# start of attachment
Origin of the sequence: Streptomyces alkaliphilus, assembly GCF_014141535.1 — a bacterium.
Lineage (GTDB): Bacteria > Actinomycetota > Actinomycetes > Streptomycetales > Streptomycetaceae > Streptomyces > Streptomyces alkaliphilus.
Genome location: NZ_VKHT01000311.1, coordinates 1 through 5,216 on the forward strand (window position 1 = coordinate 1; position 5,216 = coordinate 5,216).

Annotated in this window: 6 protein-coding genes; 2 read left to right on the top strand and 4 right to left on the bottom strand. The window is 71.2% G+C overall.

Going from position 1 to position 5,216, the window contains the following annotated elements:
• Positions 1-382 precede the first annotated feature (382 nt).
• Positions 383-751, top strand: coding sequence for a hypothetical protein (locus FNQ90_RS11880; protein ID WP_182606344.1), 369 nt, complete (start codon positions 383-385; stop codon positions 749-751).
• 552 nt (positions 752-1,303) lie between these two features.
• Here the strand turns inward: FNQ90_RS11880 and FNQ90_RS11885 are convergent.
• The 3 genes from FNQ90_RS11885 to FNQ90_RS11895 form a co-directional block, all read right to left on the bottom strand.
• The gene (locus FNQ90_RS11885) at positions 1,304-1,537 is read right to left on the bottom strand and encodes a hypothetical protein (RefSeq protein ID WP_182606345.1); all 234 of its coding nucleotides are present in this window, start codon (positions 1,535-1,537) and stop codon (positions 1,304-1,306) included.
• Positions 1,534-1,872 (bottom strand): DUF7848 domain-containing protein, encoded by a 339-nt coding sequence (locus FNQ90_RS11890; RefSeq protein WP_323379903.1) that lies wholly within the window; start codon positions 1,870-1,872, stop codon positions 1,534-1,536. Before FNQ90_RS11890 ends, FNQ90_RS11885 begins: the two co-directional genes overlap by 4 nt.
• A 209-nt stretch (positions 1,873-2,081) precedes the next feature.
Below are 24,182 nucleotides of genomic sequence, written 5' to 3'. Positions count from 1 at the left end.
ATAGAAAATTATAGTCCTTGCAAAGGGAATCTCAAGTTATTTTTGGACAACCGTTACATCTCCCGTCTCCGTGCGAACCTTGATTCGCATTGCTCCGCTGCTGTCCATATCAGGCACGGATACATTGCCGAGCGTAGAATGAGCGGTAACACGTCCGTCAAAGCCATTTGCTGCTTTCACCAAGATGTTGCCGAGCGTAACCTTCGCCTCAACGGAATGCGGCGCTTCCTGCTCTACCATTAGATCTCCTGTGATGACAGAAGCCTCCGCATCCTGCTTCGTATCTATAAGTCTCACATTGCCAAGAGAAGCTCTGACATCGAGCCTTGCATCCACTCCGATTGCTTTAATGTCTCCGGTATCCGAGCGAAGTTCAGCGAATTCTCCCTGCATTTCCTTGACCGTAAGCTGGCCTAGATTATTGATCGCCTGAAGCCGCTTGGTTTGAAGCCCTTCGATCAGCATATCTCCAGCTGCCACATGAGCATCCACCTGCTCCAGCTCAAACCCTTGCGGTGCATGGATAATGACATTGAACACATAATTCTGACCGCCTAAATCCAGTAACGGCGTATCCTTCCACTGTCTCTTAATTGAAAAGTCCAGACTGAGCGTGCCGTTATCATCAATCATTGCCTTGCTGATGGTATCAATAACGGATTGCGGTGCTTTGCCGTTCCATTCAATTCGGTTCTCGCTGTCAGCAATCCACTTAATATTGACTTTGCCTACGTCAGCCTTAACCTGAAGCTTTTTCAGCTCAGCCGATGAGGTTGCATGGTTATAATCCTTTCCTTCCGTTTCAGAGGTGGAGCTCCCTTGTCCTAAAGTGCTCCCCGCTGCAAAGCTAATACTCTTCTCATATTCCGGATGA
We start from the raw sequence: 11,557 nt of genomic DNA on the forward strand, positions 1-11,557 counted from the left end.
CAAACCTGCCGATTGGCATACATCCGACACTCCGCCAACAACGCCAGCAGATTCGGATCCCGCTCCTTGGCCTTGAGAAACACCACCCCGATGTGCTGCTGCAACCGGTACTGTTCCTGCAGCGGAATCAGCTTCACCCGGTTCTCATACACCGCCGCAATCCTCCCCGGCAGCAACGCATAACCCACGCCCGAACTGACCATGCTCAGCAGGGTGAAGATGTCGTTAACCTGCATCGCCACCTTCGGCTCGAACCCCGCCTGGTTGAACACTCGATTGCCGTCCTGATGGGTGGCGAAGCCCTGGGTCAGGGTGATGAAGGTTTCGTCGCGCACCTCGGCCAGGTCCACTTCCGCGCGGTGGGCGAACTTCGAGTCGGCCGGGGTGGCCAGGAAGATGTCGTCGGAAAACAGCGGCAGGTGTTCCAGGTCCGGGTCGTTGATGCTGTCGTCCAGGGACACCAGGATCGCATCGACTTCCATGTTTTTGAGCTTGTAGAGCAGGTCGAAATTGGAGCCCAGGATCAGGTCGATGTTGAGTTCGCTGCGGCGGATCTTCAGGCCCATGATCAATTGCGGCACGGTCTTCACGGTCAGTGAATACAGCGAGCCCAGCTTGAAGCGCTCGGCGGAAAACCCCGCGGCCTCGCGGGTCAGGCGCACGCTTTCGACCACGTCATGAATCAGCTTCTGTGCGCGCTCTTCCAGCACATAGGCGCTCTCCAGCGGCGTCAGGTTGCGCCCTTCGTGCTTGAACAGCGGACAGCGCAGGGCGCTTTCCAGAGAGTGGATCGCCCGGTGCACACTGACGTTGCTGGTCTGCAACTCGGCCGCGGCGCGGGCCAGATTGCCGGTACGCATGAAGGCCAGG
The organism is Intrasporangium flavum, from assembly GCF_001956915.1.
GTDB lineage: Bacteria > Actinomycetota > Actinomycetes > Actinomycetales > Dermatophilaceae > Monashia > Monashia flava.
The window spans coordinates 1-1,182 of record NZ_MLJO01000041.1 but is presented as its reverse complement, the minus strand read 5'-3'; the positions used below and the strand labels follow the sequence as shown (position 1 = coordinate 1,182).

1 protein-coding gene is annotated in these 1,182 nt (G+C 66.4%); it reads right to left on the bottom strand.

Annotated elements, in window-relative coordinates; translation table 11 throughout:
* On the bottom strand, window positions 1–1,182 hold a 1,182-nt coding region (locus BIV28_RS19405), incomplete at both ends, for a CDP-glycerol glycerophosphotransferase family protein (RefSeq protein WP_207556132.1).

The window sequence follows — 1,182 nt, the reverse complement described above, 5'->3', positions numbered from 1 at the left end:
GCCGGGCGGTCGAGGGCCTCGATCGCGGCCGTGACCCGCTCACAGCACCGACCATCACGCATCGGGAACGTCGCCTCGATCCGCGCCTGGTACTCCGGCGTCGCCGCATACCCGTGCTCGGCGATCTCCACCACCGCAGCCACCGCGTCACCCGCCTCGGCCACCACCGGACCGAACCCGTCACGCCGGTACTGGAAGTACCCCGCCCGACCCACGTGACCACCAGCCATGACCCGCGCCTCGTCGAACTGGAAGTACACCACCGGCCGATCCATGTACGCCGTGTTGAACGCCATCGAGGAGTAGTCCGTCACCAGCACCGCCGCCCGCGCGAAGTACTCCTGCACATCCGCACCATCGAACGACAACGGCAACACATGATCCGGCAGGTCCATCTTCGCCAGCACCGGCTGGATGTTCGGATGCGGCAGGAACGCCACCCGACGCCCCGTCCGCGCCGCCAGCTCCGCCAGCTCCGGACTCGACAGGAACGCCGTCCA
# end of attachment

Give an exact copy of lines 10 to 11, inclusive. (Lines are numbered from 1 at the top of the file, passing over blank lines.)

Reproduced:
• The 3 genes from FNQ90_RS11885 to FNQ90_RS11895 form a co-directional block, all read right to left on the bottom strand.
• The gene (locus FNQ90_RS11885) at positions 1,304-1,537 is read right to left on the bottom strand and encodes a hypothetical protein (RefSeq protein ID WP_182606345.1); all 234 of its coding nucleotides are present in this window, start codon (positions 1,535-1,537) and stop codon (positions 1,304-1,306) included.